Woman getting her hearing test to see if she has hearing loss.

According to one recent survey, nearly 30% of people have gone more than ten years without getting a hearing test. One of those people is Sofia. She knows to have her oil changed every 3000 miles, she sees the dentist every six months, and she reports punctually for her yearly medical exam. But she hasn’t had a hearing examination in quite some time.

There are many reasons why it’s important to have hearing evaluations, the most notable of which is that it’s often hard for you to notice the first signs of hearing loss if you don’t get one. Knowing how often she should get a hearing examination will help Sofia keep her ears (and hearing) as healthy as she can for as long as possible.

How Many Times Per Year Should my Hearing be Checked?

If the last time Sofia took a hearing test was a decade ago, we may be alarmed. Or we might think it’s perfectly normal. Depending on Sophia’s age, reactions might vary. This is because hearing professionals have different recommendations based on age.

  • It’s generally recommended that you take a hearing assessment every three years or so. There’s no problem having your ears examined more often, of course! But once every three years is the bare minimum. You should absolutely get evaluated more frequently if you spend a lot of time in a loud environment. There’s no reason not to do it, it’s painless and easy.
  • If you’re older than fifty: The universal suggestion is that anyone over the age of fifty should get hearing checks every year. As you get older, the noise damage you’ve sustained over a lifetime can start to accelerate, which means loss of hearing is more likely to start affecting your life. There are also several other factors that can affect your hearing.

As far as your hearing is concerned, more often is certainly better. The sooner you recognize any issues, the more quickly you’ll be capable of addressing whatever loss of hearing that might have developed since your last hearing exam.

You Should Get Your Hearing Checked if You Notice These Signs

Obviously, your annual (or semi-annual) hearing exam isn’t the only good occasion to schedule an appointment with a hearing professional. Occasionally, you begin to notice some symptoms of hearing loss. And in those instances, it’s typically a good idea to immediately contact a hearing specialist and schedule a hearing test.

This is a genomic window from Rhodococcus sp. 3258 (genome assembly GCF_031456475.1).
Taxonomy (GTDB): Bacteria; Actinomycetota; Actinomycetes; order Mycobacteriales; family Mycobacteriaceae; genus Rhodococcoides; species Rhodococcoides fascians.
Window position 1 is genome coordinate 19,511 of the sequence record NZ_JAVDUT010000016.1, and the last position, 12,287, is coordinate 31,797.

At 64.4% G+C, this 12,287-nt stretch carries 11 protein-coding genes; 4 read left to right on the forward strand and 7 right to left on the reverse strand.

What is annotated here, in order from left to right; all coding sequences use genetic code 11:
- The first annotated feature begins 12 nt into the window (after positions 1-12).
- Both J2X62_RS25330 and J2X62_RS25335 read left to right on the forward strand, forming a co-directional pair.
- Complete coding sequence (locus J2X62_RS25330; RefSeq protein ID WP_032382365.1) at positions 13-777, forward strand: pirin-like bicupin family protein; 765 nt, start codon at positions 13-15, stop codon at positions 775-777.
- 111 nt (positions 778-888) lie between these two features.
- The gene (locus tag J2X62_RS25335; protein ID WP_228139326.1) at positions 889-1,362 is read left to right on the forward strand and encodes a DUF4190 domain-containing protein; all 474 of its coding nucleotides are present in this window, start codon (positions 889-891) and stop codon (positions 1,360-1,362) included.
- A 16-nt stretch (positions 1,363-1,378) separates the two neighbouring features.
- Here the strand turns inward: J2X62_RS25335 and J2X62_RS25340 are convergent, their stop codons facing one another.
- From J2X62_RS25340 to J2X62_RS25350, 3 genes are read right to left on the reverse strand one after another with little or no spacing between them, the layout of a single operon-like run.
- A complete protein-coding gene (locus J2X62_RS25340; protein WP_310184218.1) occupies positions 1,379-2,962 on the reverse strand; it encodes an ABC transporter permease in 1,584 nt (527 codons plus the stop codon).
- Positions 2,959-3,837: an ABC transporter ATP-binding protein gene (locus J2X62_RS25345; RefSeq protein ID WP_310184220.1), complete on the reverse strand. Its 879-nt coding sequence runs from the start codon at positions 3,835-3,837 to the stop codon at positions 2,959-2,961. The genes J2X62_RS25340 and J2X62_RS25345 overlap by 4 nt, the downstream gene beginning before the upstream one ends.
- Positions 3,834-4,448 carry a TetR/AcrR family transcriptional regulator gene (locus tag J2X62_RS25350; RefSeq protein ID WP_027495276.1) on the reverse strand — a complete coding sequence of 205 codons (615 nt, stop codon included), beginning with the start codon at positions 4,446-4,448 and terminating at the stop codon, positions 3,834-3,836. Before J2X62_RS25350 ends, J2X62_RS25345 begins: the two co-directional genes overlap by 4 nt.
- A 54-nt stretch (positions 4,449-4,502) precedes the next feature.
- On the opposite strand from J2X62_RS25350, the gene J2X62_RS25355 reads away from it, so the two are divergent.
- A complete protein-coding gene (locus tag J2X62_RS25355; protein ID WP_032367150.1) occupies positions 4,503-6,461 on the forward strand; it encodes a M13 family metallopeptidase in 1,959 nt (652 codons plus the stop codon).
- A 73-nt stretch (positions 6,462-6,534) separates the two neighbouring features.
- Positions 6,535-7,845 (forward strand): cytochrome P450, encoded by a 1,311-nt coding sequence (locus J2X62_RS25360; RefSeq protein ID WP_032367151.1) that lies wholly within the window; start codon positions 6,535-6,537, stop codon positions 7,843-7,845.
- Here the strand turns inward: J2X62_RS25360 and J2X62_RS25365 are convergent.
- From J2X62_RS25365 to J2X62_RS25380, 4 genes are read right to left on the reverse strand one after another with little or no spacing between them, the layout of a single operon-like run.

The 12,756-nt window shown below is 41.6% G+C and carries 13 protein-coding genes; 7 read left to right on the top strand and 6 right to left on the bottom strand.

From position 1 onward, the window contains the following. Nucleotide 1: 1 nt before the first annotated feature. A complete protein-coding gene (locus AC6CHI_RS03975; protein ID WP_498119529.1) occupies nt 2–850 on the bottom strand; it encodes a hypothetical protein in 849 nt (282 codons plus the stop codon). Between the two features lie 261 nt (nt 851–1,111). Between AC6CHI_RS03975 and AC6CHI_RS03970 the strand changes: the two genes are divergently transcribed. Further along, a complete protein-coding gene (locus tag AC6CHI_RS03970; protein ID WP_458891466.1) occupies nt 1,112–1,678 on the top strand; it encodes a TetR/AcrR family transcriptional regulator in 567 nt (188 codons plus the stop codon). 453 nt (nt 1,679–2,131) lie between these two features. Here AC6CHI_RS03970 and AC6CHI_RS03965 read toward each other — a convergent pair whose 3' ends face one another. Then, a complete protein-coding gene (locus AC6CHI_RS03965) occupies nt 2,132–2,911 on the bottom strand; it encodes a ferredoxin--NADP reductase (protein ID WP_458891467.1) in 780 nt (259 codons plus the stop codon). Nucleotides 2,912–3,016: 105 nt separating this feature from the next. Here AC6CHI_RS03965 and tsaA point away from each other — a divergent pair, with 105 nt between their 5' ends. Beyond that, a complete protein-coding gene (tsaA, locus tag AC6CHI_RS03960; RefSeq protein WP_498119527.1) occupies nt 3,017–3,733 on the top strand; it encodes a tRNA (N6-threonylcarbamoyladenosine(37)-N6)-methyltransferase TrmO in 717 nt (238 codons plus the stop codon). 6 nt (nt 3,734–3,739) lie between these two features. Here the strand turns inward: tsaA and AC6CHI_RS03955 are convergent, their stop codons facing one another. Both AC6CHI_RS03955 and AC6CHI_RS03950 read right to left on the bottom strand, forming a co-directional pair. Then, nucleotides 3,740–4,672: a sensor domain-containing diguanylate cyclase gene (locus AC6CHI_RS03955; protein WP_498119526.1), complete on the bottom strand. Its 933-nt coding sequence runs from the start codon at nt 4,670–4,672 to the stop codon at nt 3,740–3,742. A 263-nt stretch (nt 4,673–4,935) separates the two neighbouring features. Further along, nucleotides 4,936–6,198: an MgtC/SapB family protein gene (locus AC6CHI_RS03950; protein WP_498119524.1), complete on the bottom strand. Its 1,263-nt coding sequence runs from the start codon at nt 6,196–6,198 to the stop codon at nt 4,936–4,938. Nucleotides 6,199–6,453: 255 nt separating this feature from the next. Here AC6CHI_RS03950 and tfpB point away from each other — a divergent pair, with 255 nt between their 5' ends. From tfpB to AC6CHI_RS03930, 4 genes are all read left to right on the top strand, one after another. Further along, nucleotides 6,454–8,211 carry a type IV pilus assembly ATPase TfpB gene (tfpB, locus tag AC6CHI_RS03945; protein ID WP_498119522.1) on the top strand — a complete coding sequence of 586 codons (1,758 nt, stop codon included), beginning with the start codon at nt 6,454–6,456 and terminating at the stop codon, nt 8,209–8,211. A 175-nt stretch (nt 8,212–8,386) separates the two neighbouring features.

Some of the signs that might prompt you to get a hearing test could include:

  • When you’re in a loud environment, you have trouble hearing conversations.
  • Turning your television or car stereo to extremely high volumes (if your neighbors begin to complain, that’s a good indication you should see a hearing specialist right away).
  • Having a very difficult time understanding people when talking on the phone, any phone.
  • When you’re speaking with people, you repeatedly need to keep asking people to speak up.
  • Your hearing is dull like there is water in your ears.
  • It’s common for loss of hearing in the high pitched register to fail first and since consonants are in a higher pitched register than vowels, they commonly go first.

When these warning signs begin to accumulate, it’s a good sign that the ideal time to have a hearing test is right now. The more frequently you get your hearing screened, the more frequently you’ll know what’s going on with your hearing.

What Are The Advantages of Hearing Testing?

Sophia might be late for her hearing exam for several reasons. Denial is a top choice. It could be that she’s just avoiding dealing with it. But there are tangible benefits to having your hearing examined per recommendations.

And it will be easier to identify hearing deviations in the future if you get your hearing checked by forming a baseline reading even if it seems like everything is just fine. If you detect your loss of hearing before it becomes noticeable, you can protect it better.

The reason for regular hearing assessment is that someone like Sofia will be able to recognize issues before her hearing is impaired permanently. By catching your hearing loss early, by getting your hearing tested when you’re supposed to, you’ll be keeping your ears healthier longer. Thinking about the effects of hearing loss on your general health, that’s important.

The site information is for educational and informational purposes only and does not constitute medical advice. To receive personalized advice or treatment, schedule an appointment.
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